One of the most beautiful regions in the south of France, the Dordogne, is known for its fine food, particularly foie gras, walnuts and truffles, and a bucolic landscape dotted with more than one thousand castles. Located in the area known as the Perigord, the Dordogne is a fascinating region with a lot to offer!
Cuisine of the Dordogne
common dish in the Dordogne is Pommes Sarladaise, a mouthwatering dish of sliced potatoes cooked in garlic, parsley and duck fat. Pick up duck fat at Paris Grocery and whip up a batch of this delicious French comfort food.
Cabecou is a popular cheese of this region. The young goat cheese is typically wrapped in walnut leaves and is fresh and creamy with a slight piquant finish. Try our Picandou, an altered version of this cheese!
Monbazillac, the Sweet Wine of the Dordogne.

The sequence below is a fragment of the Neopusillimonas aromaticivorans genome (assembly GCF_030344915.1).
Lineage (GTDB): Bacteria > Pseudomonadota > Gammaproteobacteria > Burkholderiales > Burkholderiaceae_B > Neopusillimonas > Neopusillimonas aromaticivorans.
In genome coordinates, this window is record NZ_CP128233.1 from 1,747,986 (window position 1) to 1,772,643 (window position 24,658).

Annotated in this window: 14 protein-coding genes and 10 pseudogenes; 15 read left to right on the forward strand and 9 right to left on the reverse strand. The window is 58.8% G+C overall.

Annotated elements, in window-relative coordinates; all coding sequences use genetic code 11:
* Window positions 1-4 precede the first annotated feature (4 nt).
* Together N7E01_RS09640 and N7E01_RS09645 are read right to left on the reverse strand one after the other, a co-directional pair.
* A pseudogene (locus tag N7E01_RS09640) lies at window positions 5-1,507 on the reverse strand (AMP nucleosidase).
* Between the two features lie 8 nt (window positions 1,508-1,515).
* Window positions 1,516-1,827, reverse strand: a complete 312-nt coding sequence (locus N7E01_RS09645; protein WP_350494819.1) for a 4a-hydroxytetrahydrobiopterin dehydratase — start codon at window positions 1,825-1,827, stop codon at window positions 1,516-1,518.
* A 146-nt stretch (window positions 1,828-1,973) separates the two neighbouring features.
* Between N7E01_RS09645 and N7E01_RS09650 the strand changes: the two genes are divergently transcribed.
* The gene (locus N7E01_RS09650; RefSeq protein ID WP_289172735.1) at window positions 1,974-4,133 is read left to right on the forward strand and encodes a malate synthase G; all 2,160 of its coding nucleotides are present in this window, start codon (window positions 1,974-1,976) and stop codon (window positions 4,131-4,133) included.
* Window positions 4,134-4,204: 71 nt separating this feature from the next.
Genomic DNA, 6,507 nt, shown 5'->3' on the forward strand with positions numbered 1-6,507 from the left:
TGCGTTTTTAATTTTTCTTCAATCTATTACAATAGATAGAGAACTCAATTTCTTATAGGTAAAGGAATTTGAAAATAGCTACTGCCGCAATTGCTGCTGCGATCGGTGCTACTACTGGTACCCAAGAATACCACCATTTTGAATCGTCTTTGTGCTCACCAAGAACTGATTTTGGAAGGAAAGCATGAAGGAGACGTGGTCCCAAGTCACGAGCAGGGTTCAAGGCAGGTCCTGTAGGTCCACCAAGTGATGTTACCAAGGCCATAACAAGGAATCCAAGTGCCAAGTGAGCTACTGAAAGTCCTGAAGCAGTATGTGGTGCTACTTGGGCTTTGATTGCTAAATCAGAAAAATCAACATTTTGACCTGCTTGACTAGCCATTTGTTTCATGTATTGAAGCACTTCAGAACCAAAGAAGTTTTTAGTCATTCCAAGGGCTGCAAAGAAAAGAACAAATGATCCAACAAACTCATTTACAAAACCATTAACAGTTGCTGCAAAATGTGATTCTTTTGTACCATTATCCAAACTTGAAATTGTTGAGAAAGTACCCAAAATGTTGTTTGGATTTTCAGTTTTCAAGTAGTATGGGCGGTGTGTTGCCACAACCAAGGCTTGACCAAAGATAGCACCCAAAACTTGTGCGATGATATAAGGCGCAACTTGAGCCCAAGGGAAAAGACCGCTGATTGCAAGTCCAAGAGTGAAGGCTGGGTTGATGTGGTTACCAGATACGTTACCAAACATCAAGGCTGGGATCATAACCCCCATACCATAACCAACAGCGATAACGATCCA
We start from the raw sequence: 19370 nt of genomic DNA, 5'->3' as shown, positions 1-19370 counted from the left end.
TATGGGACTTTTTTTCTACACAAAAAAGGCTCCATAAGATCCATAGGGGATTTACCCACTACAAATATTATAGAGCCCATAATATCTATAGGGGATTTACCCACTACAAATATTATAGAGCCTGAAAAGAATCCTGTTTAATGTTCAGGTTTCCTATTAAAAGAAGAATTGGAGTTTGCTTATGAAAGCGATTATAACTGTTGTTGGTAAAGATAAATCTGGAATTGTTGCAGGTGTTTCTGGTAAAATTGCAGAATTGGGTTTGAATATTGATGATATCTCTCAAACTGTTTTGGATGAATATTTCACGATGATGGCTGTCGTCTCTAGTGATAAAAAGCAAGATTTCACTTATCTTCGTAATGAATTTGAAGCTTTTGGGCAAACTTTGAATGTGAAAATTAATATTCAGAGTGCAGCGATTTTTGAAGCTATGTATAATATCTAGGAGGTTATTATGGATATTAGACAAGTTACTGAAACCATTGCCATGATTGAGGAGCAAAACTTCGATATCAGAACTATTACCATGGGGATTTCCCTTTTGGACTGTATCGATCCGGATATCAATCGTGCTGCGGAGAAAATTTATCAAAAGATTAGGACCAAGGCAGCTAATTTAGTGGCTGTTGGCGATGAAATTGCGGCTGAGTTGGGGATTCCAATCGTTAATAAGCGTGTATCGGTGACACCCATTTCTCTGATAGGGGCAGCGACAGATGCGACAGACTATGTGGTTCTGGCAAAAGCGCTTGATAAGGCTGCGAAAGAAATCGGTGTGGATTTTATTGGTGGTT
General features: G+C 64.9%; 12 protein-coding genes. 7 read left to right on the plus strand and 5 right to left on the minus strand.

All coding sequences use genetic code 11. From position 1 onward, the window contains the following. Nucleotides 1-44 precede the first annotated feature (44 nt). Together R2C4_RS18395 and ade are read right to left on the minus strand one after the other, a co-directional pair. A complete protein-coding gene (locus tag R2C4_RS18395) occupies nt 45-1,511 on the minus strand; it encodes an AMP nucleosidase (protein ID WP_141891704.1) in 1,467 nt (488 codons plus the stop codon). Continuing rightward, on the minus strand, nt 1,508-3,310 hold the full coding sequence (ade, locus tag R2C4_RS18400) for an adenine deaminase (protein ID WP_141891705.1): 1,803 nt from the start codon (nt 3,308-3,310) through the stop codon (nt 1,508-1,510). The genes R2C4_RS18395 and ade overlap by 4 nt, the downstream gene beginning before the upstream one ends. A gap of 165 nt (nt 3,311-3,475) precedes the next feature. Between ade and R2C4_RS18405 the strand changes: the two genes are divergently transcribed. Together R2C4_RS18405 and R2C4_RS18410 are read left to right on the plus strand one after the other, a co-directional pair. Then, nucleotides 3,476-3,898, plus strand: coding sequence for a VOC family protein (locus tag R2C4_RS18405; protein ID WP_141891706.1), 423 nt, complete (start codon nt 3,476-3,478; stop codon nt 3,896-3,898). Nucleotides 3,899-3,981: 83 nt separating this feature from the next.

Monbazillac is a French dessert wine, largely unknown in the U.S. until recent times. Exporting no more than roughly 25 percent of its total output, mostly destined for Europe, and with less than seven percent coming to the United States, it stands to reason. Yet, Monbazillac is France’s largest late-harvest sweet wine area as defined by acreage and production. Sauternes, France’s best-known late-harvest dessert wine, covers less acreage and has smaller production, but is far better known, and certainly more prestigious (Chateau d’Yquem, anyone?). While soils differ from those of the Sauternes region, Monbazillac is made from the same grapes as Sauternes: Sémillon, Sauvignon Blanc and Muscadelle. The grapes that go into making Monbazillac are grown about 60 miles to the east of the Sauternes region, in five communes clustered around the town of Bergerac. Like a good Sauternes, a fine Monbazillac can be laid down, becoming a deep gold, concentrated wine, but it tends to be somewhat less voluptuous, with a spicier, less floral nose. On the palate, Monbazillac delivers exotic touches of honeyed mango, quince, passion fruit and citrus, often with a distinctive nuttiness on the finish. Also, there’s a big difference in price. You can purchase an outstanding bottle of Monbazillac for what you’d pay for a middling bottle of Sauternes. Besides offering real drinking pleasure, the reasonable price also makes it an ideal choice for cooking; for poaching pears, or making a jelly to serve with a pâté. In the Dordogne and Bergerac regions of France, a glass of Monbazillac is likely to accompany the local foie gras; the slight whiff of smokiness, the nutty aromas, and viscosity, make Monbazillac a perfect complement for foie gras. You should try some!